TAMPA — Sprinter Tianna Bartoletta sat in a chair at Tampa's Centre Club, gold medal dangling from her neck, explaining the path from her athletic beginnings to Olympic glory.
She has been sharing her story — how she went from the world's best long-jumper, to languishing for seven years, to becoming an Olympic gold medalist.
At the room's front table, watching and listening intently, sat her husband John.
In 2005, at age 19, Tianna won the world long-jump championship.
Then she struggled to match that success. She grew out of shape — by track and field standards. She dealt with a bankruptcy and foreclosure.
But last year, Tianna, 27, did anything but struggle. She helped the U.S. women win gold in the 4x100-meter relay and shatter the world record at the Summer Olympics in London. She followed that feat by earning a spot on the U.S. national bobsled team that aims to compete in the 2014 Winter Olympics in Sochi, Russia.
If you asked what changed in those seven years, Tianna points to a chance meeting with John, a 49-year-old investment manager, in Orlando.
She came to Orlando after moving from Los Angeles to train with coach Caryl Smith Gilbert. She had just placed a "devastating" fifth at the 2008 Olympic trials.
"I needed to perform better and I was nearing the end of my contract, and I needed to post results," Tianna said.
Then she stumbled upon John Bartoletta at an Orlando restaurant. Their first encounter became a sprawling three-hour conversation.
"Three hours, and that was it," John said. "I couldn't stop thinking about her."
Although Tianna said the conversation was fun, it also contained hard, honest truths that she would take to heart.
"(He said) 'You haven't stopped lying to yourself, you haven't stopped cutting corners'," she said. " 'You don't even know how you good you are.' "
John said they started dating right away, talking every day. She moved to Lutz to live with him, and in 2012 they married.
On New Year's Eve that year, sitting on the couch with John watching a Red Bull snowmobile and motorcycle jump, Tianna said, she decided to fully commit to track and field. The name of the event: New Year. No Limit.
"We decided that 2012 was going to be our year," she said.
She started a daily commute from Lutz to Daytona to train with coach Rana Reider that would last 220 days. Tianna said she would leave at 7 a.m. and make it to practice at 10 a.m. for a track workout that would last until noon.
She would then have a couple of minutes to call John and eat leftovers — steak, beef jerky, a protein shake. After training in the weight room, she would drive home and eat a regimen of two pounds of steak, a bag of mushrooms or brussels sprouts, lots of spinach and lots of water.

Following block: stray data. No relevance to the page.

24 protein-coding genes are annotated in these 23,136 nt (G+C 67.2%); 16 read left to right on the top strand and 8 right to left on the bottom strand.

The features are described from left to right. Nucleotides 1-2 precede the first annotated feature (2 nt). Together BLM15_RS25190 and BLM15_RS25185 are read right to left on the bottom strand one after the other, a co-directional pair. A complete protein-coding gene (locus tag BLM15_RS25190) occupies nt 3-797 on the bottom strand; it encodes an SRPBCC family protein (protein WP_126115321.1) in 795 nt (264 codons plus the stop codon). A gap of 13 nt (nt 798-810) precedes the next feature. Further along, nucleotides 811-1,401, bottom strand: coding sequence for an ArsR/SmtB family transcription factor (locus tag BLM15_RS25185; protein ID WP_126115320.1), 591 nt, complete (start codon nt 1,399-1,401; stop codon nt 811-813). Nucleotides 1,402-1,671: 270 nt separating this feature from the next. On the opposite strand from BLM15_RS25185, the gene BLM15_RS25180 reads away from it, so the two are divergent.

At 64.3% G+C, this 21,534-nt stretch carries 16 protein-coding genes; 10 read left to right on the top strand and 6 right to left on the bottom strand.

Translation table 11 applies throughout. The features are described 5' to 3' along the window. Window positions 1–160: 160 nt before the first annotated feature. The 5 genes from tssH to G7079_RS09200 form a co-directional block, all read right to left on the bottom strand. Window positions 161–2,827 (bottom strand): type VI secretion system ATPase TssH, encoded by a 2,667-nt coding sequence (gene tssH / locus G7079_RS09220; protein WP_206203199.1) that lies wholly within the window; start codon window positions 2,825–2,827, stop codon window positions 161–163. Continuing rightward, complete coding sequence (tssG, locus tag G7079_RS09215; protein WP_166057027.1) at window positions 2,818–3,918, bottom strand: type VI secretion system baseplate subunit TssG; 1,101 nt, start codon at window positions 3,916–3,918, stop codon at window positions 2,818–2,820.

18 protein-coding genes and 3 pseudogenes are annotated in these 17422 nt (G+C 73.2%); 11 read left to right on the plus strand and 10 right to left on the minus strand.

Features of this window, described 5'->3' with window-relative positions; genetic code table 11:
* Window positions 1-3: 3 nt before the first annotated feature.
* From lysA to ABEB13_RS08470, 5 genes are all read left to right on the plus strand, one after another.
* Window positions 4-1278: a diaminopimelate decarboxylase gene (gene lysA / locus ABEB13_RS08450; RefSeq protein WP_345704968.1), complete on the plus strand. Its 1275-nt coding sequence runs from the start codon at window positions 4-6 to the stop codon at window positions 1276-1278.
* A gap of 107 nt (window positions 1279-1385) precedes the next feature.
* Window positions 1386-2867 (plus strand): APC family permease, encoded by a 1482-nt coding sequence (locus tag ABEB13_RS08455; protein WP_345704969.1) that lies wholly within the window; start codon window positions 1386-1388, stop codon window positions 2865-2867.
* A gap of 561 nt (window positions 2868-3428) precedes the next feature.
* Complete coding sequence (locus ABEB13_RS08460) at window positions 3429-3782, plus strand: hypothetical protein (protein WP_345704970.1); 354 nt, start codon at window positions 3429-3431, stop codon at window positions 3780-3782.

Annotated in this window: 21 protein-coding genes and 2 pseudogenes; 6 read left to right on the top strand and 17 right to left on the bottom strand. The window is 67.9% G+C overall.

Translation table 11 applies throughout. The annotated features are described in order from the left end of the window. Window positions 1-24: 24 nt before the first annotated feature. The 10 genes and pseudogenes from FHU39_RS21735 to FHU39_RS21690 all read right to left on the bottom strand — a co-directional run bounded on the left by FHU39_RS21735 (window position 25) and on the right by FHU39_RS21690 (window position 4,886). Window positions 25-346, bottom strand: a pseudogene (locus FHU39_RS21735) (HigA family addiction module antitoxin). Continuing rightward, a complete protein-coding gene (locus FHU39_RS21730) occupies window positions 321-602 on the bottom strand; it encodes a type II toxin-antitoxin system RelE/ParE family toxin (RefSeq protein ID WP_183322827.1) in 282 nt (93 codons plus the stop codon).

It was so much water, John said, that she drank 11 cases of 24-packs in the five weeks leading up to the Olympic trials.
"She was anemic at the time," he said. "Her whole body type, strength and body fat level changed radically last year."
Despite winning the gold medal, Tianna said, the greater sense of success at the Olympics came when she finished fourth in the 100-meter finals just .04 from another medal. While she didn't earn bronze, she clocked a 10.85 — a time she had been striving to reach.
"I will tell you we celebrated a lot harder about that 10.85 than we did about the gold medal," Tianna said.
When it came time to celebrate the gold medal, the couple stopped by a convenience store near their rented flat in London.
"We walked into the convenience store with the medal because of one of the cashiers had said "If you don't come back with the medal, I'm going to kill you,' " Tianna said. "This girl, she was really funny. So I go, 'Ha!' and showed her the medal."
They bought potato chips and Magnum ice creams, went home and watched the latest Harry Potter movie.
That night, they started discussing the similarities between track and field and bobsledding — training, warmups, the block start and the bobsled start. John put in a call, and Tianna was asked to try out for the U.S. bobsled team.
After making the team, she first competed on the Lake Placid, N.Y., track, taking third place. And although Tianna said she wasn't afraid for her life, it was an intense, violent experience.
"I'm so disoriented, I'm walking sideways," she said. "I can't get out of my helmet, I start to hyperventilate. John's looking completely scared to death. And I finally get out of my helmet, and there's just drool and snot everywhere."
Now Tianna is training for the 2013 World Championships in Moscow. Her commute now only includes Tampa and Bradenton, but the training remains intense. She takes a day off for recovery, including chiropractic and hyperbaric chamber sessions.
She's also hoping to launch Club 360, a primarily online outreach program for young girls, by the end of the year. She said she came up with the idea several years ago, while still struggling herself.
Looking back, Tianna said, the beginning of her current success in track and field came from that three-hour dinner conversation with John.
"I believed what he was saying and believed him enough to believe in myself, and that was kind of the start of the whole new track and field journey," she said. "But it also was the foundation of our relationship, which is believe in each other."